22. Luzian is German.

23. Lyutsian is Russian.

24. Lyuksen is Russian.

25. Lukian is Russian.

26. Lučano is Slovenian.

Female forms:

1. Lucia is Latin in origin, and is used in English, Romanian, Italian, German, Slovakian, and the Scandinavian languages. The Spanish variation is Lucía, the Portuguese form is Lúcia, and the Icelandic variation is Lúcía.

2. Lucilla is an Italian and Latin diminutive form.

3. Lucie is Czech and French, though with a pronunciation difference. Czech pronounces the last two vowels separately, instead of as one.

4. Lucille is the French form of Lucilla.

5. Lucinda is an elaborated form of Lucia, created by the great Miguel Cervantes in Don Quixote (1605).

6. Lucija is Slovenian, Serbian, and Croatian. The Latvian form is Lūcija.

7. Lucinde is the French form of Lucinda.

8. Łucja (WOOTS-yah) is Polish. This is the original birth name of my character Lucinda. Though she was born in the U.S., her parents were very Polish.

9. Lucila is the Spanish form of Lucilla.

10. Llúcia is Catalan.

11. Lucette is French, a diminutive of Lucie.

12. Liucija is Lithuanian.

13. Luus is Dutch and Limburgish.

14. Luce is a French and Italian variation of Lucia. This is also the Italian word for “light.”

15. Luzia is Portuguese and German. This isn’t to be confused with the very similar name Luiza! Though Lucia has long been the more common German form, Luzia is the older form, and has been gaining more popularity in recent years.

16. Luca (LOO-tsah) is Hungarian and Croatian.

17. Liùsaidh is Scottish.

18. Lucy is English, and has been used since the Middle Ages.

19. Lucetta is an English diminutive of Lucette. Shakespeare used it in The Two Gentlemen of Verona (1594).

20. Luciana is Spanish, Italian, Latin, and Portuguese. The Hungarian variant is Luciána, and the Brazilian–Portuguese variant is Lucianna.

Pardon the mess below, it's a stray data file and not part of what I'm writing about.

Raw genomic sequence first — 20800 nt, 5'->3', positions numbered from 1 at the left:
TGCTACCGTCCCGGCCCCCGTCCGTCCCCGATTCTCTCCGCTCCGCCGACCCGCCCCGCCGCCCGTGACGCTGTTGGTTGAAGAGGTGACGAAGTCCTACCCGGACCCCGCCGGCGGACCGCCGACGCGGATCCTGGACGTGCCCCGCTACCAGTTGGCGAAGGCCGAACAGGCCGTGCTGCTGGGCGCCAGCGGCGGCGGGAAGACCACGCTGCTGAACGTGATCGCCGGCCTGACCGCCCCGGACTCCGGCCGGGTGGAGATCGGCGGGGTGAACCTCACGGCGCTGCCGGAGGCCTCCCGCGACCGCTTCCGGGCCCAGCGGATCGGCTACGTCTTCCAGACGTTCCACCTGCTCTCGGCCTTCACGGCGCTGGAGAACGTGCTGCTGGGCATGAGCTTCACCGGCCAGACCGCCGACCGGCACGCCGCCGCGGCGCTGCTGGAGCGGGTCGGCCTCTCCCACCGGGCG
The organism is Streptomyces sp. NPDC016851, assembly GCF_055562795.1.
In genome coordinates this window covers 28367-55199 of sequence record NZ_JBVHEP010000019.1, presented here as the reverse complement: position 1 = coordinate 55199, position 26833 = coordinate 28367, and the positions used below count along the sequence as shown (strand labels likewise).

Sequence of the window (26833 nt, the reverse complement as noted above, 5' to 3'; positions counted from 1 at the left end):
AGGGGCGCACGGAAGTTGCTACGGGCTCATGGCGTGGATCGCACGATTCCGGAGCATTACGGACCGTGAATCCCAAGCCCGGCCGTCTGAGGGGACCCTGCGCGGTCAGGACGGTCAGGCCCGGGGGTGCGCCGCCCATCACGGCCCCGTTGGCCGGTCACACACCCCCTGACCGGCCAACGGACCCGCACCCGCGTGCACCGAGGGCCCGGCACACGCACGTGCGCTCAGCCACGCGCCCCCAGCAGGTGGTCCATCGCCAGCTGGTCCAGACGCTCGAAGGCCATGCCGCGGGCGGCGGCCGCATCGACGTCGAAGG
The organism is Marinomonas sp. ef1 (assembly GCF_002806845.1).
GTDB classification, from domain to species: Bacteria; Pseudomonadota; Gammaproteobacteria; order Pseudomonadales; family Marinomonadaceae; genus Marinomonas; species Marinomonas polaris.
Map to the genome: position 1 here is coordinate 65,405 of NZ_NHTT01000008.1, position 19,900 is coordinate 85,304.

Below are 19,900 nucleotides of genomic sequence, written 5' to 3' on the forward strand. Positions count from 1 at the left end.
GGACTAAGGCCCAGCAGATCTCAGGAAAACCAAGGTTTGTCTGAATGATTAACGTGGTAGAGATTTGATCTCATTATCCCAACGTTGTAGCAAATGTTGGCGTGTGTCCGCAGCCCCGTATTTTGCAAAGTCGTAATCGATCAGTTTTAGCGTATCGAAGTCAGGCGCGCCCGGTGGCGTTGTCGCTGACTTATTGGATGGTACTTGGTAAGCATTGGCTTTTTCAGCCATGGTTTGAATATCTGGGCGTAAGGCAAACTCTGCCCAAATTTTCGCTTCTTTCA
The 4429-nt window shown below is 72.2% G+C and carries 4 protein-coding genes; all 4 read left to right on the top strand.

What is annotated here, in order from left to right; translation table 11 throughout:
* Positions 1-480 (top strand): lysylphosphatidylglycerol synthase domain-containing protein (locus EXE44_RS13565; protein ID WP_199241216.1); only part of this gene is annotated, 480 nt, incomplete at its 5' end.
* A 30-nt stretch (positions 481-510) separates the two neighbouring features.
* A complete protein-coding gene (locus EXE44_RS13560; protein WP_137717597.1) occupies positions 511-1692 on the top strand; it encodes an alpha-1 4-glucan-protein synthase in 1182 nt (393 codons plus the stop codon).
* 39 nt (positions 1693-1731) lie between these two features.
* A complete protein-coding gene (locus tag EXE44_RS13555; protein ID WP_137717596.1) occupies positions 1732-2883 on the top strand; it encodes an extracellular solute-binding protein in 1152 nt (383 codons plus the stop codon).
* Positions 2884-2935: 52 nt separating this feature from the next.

21. Lucienne is French.

22. Lucina is derived from the Latin word lucus, “grove,” though it later came to be associated with all the other Luc- names. This was the name of the Roman goddess of childbirth.

23. Lucine is the French form of Lucina, and an alternate transliteration of the Armenian Lusine/Lusineh, though the Luc- root is just a coincidence in this case. It means “Moon” in Armenian.

24. Loukia is Greek.

25. Lleulu (HLYOO-loo) is Welsh.

26. Luchiya is Russian and Bulgarian.

27. Luciane is Swedish.

28. Lucienna is used in various languages.

29. Luçja is Albanian.

30. Lukene is Basque. Another Basque form is Luke, which I wouldn’t use in an Anglophone country due to the obvious pronunciation confusion.

31. Lûsîa is Greenlandic. The Finnish and Faroese form is Lusia.

32. Lusiana is Indonesian, and a rarer Romanian and English form.

33. Lukiana is Russian.

34. Lusiya is Christian Indian (i.e., Asian).

35. Lutsiya is Russian and Bulgarian.

36. Luxia is Basque and Sardinian, though very rare in the former and archaic in the latter.

37. Luziana is Basque and Brazilian–Portuguese.

38. Lukina is Russian.

39. Lyutsina is Russian.

A to Z Reflections 2016

A-to-Z Reflection [2016]

This was my third year doing A to Z with this blog, and my fifth year doing it overall. As always, writing posts ahead of time was essential, though this year, I let it wait till March. Thankfully, I managed to get them all done by the end of March. However, I’d already had my list of names in mind for awhile, so I wasn’t making up my list last-minute as well.

As mentioned on my main blog, problems encountered with other blogs included:

Captchas.

Blogs without an ability to leave comments.

Blogs requiring a unique-to-the-blogger commenting service. Sorry, I won’t waste my time going through that whole rigamarole just to leave one comment. The only exception I made was for a blog with a really offensive, hurtful, ableist meme that couldn’t go unchallenged.